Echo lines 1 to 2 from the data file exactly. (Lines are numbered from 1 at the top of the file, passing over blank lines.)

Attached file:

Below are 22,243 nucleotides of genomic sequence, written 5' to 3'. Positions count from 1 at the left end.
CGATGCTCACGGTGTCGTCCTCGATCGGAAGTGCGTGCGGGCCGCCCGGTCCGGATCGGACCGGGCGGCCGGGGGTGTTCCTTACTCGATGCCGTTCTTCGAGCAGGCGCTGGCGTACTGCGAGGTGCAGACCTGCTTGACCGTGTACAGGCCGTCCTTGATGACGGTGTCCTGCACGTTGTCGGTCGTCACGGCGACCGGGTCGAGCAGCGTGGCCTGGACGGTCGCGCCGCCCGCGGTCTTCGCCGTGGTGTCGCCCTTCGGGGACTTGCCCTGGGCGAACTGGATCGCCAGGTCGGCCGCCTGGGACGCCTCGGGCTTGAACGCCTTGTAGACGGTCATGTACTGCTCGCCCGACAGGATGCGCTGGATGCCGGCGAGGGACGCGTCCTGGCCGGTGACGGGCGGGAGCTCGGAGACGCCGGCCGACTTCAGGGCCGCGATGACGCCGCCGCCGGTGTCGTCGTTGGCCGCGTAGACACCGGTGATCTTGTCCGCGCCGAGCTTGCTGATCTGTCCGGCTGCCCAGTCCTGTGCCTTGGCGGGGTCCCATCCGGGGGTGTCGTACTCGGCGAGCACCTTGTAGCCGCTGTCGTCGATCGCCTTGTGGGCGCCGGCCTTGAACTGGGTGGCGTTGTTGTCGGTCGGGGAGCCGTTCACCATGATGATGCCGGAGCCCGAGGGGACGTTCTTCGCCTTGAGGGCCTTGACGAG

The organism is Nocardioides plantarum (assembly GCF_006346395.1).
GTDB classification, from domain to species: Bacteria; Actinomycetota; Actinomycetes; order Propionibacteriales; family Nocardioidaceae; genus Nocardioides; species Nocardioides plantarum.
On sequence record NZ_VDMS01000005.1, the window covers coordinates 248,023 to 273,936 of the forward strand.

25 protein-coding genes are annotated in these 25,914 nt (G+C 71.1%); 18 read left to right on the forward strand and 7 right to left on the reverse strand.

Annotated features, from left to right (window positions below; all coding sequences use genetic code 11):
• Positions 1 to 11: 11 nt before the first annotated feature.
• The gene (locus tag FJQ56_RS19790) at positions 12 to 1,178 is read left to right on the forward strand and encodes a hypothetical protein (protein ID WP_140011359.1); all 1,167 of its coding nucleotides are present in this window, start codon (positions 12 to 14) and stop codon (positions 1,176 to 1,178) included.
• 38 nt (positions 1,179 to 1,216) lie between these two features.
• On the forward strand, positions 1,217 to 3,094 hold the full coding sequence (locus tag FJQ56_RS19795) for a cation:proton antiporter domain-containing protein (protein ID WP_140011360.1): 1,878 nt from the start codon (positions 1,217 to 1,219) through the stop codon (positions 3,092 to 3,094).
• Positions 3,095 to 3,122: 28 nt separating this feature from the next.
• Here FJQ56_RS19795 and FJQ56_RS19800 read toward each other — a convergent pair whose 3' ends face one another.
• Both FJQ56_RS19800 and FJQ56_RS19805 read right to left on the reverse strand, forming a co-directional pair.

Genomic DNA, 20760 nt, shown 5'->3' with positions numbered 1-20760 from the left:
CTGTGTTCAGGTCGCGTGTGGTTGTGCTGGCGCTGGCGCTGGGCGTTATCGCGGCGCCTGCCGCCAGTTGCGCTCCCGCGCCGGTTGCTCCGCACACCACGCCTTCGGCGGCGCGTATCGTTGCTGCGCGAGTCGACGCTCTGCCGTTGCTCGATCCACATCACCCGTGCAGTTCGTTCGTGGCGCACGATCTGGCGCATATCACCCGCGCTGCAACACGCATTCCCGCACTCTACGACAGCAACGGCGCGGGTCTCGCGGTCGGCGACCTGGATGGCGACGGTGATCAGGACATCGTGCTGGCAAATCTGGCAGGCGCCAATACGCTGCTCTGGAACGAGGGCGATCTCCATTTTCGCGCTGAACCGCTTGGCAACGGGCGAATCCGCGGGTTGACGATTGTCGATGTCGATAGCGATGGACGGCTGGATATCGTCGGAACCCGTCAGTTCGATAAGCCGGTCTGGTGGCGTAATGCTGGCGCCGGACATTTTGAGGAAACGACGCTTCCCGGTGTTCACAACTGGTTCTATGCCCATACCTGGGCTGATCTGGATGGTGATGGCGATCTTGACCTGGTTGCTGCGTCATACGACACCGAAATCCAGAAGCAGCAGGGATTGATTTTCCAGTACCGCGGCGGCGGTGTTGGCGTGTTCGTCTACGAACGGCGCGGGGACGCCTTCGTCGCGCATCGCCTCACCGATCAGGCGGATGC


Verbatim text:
Below are 22,243 nucleotides of genomic sequence, written 5' to 3'. Positions count from 1 at the left end.
CGATGCTCACGGTGTCGTCCTCGATCGGAAGTGCGTGCGGGCCGCCCGGTCCGGATCGGACCGGGCGGCCGGGGGTGTTCCTTACTCGATGCCGTTCTTCGAGCAGGCGCTGGCGTACTGCGAGGTGCAGACCTGCTTGACCGTGTACAGGCCGTCCTTGATGACGGTGTCCTGCACGTTGTCGGTCGTCACGGCGACCGGGTCGAGCAGCGTGGCCTGGACGGTCGCGCCGCCCGCGGTCTTCGCCGTGGTGTCGCCCTTCGGGGACTTGCCCTGGGCGAACTGGATCGCCAGGTCGGCCGCCTGGGACGCCTCGGGCTTGAACGCCTTGTAGACGGTCATGTACTGCTCGCCCGACAGGATGCGCTGGATGCCGGCGAGGGACGCGTCCTGGCCGGTGACGGGCGGGAGCTCGGAGACGCCGGCCGACTTCAGGGCCGCGATGACGCCGCCGCCGGTGTCGTCGTTGGCCGCGTAGACACCGGTGATCTTGTCCGCGCCGAGCTTGCTGATCTGTCCGGCTGCCCAGTCCTGTGCCTTGGCGGGGTCCCATCCGGGGGTGTCGTACTCGGCGAGCACCTTGTAGCCGCTGTCGTCGATCGCCTTGTGGGCGCCGGCCTTGAACTGGGTGGCGTTGTTGTCGGTCGGGGAGCCGTTCACCATGATGATGCCGGAGCCCGAGGGGACGTTCTTCGCCTTGAGGGCCTTGACGAG